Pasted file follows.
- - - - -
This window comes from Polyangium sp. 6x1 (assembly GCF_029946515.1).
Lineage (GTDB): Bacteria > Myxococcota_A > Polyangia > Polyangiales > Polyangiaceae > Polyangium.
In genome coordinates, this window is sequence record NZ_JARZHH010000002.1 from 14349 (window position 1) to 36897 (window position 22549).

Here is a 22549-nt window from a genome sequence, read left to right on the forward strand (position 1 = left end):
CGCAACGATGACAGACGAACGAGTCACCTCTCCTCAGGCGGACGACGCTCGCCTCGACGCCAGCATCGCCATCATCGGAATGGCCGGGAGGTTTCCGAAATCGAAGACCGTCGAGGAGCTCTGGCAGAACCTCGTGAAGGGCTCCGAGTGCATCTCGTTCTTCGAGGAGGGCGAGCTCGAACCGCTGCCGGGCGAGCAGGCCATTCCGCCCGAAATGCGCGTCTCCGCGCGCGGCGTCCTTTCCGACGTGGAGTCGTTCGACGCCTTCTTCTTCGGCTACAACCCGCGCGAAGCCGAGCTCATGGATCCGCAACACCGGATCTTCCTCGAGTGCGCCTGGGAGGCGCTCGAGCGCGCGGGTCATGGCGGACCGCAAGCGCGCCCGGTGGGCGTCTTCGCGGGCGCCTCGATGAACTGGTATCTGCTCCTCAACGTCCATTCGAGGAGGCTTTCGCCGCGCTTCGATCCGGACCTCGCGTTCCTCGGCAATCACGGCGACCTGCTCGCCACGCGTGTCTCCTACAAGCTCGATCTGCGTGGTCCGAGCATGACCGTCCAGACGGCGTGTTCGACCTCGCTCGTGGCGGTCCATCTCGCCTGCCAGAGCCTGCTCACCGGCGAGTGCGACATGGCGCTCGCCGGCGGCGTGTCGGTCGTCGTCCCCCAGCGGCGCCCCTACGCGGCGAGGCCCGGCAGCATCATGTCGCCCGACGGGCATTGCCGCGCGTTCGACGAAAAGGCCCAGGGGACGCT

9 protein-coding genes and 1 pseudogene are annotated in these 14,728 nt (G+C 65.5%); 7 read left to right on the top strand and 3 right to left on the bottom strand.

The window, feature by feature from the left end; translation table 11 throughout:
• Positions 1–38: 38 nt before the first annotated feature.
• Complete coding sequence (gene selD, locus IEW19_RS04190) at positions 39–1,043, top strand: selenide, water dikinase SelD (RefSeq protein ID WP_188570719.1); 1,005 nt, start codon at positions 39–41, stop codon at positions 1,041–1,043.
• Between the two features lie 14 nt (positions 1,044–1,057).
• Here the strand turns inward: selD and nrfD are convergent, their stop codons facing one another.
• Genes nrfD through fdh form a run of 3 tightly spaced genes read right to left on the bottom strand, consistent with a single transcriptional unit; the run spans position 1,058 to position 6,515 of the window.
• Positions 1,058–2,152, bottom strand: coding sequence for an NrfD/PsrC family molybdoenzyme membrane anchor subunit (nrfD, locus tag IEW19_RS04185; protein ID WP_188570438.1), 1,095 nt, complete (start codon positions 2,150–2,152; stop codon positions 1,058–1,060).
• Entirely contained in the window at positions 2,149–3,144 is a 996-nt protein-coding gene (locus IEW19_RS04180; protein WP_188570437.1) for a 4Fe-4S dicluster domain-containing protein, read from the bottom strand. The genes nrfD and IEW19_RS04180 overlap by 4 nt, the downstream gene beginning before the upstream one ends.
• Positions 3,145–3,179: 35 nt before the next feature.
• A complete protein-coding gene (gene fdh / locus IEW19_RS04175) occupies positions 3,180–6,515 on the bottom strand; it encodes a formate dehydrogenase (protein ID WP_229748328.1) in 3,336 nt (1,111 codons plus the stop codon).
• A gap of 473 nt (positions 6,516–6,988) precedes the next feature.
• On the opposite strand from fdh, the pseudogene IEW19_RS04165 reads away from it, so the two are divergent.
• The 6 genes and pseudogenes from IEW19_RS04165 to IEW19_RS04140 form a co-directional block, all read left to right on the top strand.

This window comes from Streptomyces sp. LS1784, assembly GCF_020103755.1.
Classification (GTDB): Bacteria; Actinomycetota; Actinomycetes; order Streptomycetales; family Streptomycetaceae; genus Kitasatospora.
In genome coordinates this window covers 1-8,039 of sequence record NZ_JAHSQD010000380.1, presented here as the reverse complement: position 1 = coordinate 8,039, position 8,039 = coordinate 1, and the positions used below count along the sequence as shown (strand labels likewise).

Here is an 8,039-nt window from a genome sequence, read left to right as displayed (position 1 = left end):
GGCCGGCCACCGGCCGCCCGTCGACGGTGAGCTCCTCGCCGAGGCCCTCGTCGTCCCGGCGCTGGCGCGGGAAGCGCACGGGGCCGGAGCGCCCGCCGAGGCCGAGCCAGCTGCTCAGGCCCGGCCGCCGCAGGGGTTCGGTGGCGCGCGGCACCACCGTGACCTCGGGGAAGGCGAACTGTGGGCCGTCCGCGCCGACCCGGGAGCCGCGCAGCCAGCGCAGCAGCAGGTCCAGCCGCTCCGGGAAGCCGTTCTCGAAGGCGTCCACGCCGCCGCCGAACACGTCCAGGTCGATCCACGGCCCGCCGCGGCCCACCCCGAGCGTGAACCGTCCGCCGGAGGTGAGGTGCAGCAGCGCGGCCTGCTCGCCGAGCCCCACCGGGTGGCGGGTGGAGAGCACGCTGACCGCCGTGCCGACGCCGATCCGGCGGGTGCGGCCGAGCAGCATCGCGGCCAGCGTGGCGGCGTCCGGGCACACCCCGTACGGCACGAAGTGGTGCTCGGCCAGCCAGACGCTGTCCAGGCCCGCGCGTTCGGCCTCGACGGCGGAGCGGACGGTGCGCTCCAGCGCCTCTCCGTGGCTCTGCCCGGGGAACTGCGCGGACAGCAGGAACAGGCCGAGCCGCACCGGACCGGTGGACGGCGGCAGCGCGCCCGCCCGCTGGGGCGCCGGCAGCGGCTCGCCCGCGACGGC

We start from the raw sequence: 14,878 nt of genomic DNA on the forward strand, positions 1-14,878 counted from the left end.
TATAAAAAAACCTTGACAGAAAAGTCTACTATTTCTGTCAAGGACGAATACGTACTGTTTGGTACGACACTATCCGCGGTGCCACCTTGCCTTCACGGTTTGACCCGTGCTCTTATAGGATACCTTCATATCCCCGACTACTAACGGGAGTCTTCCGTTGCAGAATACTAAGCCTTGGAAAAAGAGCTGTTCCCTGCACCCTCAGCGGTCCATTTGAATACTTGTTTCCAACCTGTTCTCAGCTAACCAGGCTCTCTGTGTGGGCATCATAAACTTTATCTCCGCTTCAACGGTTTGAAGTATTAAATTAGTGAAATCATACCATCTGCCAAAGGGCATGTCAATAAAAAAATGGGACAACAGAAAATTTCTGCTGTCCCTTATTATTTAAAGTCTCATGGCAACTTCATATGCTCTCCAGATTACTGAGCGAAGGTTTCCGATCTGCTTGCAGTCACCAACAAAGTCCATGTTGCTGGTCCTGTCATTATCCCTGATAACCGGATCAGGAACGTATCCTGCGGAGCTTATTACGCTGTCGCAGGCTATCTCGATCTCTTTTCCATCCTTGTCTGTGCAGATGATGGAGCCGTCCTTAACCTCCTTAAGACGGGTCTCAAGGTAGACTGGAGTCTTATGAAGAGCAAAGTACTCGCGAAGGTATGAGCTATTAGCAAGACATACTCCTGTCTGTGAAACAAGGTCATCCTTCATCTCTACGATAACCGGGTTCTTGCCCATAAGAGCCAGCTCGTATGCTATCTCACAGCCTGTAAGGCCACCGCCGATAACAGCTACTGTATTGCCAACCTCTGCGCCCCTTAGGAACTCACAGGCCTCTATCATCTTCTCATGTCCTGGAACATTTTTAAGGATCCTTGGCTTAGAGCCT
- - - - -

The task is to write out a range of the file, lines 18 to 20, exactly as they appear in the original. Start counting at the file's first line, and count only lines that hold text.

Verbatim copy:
• On the opposite strand from fdh, the pseudogene IEW19_RS04165 reads away from it, so the two are divergent.
• The 6 genes and pseudogenes from IEW19_RS04165 to IEW19_RS04140 form a co-directional block, all read left to right on the top strand.

This window comes from Streptomyces sp. LS1784, assembly GCF_020103755.1.